Ruby-flushed petioles crowned by lily-pad leaves, rhubarb announces the arrival of spring. The first fruit vegetable of the season, rushing to be ahead of asparagus, rhubarb demands to be sugared and treated as a fruit in desserts. It’s been triumphant. For a time in North America, rhubarb was called “pieplant.” I like the puckery tartness of rhubarb, the way it stays fresh tasting after cooking. So, from my favourite seventeen recipes for rhubarb, I’m sharing Rhubarb Galette, a French free-form pie, a taste sensation from the acclaimed Alice Waters of Chez Panisse restaurant in California, who has been, for fifty years, the leader of the Slow-Food farm-to-table movement.
Some of our Favourite Recipes
Family heirloom recipes, plus creations inspired by local or global foods, sometimes both
As jubilados (Spanish for retirees) and foodies, we frequent farmers’ market and search out creative chefs to zest up our own cooking
“One thing we would never change is macaroni and cheese,” she assures us. “Our customers demand it at every meal.” Exemplary macaroni and cheese it is: buttery noodles in a cream-smooth béchamel hefted by the ladleful from a serving pan, each portion containing a few dark orange patches of chewy Cheddar from the top of the batch.
Jane and Michael Stern, Gourmet magazine, December 1995, reviewing Beadle’s Cafeteria, including its recipe for macaroni—a classic, our favourite go-to comfort food for the last 25 years.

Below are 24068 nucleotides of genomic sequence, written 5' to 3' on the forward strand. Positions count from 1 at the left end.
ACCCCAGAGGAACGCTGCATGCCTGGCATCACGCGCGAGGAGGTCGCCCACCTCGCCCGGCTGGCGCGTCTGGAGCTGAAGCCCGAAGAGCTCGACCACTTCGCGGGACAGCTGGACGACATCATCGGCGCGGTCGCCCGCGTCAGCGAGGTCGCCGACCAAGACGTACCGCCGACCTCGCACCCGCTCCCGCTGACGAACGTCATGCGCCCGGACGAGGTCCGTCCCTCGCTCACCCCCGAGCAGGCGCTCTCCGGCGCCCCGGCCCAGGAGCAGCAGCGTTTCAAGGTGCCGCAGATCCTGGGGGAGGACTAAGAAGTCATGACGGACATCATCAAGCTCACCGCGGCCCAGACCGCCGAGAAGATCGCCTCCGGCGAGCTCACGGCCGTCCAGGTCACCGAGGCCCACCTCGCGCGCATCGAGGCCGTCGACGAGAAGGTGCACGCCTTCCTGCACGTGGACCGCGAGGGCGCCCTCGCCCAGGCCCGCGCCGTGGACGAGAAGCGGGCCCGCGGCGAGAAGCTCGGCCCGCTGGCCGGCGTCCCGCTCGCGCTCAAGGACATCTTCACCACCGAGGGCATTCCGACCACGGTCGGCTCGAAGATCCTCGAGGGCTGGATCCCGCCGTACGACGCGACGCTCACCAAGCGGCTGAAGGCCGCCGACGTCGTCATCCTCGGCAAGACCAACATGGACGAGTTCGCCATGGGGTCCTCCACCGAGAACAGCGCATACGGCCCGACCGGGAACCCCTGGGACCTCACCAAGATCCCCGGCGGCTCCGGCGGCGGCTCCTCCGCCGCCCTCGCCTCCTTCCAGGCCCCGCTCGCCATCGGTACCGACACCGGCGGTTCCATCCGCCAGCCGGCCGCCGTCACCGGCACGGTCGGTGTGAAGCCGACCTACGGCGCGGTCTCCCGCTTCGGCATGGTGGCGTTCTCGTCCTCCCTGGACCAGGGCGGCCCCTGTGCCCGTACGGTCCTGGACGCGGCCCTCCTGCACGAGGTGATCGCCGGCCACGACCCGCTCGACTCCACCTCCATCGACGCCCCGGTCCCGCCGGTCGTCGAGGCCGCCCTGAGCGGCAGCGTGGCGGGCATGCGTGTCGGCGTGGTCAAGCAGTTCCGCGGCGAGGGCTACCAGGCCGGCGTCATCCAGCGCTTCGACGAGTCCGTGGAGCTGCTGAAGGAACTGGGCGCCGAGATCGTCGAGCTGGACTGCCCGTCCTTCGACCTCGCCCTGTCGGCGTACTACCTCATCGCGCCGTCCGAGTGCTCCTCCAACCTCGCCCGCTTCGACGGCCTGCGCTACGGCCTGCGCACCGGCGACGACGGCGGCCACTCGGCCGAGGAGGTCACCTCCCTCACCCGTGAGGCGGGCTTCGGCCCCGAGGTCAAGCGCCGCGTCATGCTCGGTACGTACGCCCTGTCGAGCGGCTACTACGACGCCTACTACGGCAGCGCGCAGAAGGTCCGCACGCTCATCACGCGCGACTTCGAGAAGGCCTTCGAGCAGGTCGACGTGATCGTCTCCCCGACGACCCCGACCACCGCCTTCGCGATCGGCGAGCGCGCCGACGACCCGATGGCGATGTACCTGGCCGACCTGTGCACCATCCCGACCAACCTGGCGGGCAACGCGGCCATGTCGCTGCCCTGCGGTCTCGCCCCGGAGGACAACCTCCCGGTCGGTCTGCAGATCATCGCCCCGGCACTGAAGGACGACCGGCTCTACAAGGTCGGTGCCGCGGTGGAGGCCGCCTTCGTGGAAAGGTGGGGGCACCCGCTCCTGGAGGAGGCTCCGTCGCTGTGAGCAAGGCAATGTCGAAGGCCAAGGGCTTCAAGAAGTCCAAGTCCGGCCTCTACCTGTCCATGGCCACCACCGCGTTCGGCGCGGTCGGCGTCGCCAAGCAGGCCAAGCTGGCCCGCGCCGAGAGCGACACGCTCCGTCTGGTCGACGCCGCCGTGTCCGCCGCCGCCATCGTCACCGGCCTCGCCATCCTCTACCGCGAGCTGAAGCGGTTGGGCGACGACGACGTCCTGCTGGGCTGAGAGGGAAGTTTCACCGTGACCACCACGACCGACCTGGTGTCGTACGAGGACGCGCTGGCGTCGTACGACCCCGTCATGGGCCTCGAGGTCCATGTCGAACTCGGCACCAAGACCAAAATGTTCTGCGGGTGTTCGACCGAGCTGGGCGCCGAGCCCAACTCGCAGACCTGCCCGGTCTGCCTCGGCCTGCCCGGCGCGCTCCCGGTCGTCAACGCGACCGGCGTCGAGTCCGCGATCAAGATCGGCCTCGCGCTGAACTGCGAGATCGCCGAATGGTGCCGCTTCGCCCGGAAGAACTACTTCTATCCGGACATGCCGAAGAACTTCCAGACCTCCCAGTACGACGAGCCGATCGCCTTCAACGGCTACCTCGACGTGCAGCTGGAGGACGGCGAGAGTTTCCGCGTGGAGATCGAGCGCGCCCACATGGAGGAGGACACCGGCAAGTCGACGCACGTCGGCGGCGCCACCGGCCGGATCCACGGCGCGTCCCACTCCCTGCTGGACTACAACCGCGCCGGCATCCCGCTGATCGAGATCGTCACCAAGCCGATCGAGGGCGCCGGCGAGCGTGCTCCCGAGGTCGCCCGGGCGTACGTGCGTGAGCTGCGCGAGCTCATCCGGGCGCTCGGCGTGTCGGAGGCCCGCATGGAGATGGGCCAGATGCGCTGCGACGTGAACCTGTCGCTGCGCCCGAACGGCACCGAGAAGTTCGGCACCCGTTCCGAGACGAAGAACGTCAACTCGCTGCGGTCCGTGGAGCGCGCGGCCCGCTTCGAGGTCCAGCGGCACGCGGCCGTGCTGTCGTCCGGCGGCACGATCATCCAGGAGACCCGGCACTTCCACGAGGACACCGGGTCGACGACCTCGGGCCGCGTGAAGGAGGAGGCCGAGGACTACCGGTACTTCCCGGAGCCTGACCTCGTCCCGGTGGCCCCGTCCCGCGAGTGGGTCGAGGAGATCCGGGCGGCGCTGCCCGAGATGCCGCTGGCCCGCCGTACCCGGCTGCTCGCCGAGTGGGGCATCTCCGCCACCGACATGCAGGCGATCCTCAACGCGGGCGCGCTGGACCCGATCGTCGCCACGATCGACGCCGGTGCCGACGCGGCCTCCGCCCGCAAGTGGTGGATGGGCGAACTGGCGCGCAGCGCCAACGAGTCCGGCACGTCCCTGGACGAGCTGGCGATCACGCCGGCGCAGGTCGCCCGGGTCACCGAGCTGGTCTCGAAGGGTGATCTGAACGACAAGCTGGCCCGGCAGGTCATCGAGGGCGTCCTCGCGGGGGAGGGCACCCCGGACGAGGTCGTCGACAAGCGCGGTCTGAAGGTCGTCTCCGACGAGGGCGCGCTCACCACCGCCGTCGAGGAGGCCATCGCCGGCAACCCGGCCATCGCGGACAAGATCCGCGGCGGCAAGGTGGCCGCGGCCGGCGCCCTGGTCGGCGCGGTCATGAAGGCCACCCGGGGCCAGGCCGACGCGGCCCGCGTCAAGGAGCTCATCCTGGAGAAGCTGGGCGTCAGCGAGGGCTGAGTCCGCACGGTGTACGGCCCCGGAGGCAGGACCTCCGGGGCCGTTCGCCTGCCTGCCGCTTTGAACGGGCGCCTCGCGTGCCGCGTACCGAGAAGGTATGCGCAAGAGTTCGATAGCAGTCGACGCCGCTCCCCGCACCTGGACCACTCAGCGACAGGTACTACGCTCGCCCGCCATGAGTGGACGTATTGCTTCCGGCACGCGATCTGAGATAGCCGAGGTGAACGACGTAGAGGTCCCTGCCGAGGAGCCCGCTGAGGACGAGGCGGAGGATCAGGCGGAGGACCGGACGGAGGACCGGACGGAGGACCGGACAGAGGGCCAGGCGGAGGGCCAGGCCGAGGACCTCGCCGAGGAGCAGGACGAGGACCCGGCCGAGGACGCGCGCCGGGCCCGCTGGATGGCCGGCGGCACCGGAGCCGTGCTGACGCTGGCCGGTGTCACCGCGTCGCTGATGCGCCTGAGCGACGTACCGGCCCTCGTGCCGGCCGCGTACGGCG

Macaroni. The very word, macaroni, like a mantra, calms us. Thoughts of other food vanish, overcome by desire for this simple dish. Now, right now!
What did Magellan and I eat a lot of in Norway?
Norwegian Arctic Cod. Skrei to the Norwegians.
“I ran down to your place this morning and stole juniper berries from your kitchen—couldn’t find them anywhere on our way or earlier grocery travels yesterday.” Yikes, I thought when I received this message from Lynn when we were in Norway. Long overdue for a cleanup, my spice cupboard was a bit of an embarrassment. Last week in a rare burst of housecleaning energy, I tackled the job. “A good thing” as Martha would say. Three good things actually—a tidy drawer, a blog source and a new recipe.
Are you a pasta fanatic or rice aficionado?
Either way, here’s a story for you from Valencia, Spain.
I can’t remember seeing a Buddha’s Hand when we were in Bhutan. Or in Bangkok. Not in Japan either.
Nor do I remember noticing any in California.
Where I have found lots of them is at Whole Foods in Vancouver. Believe me, they’re worth searching for.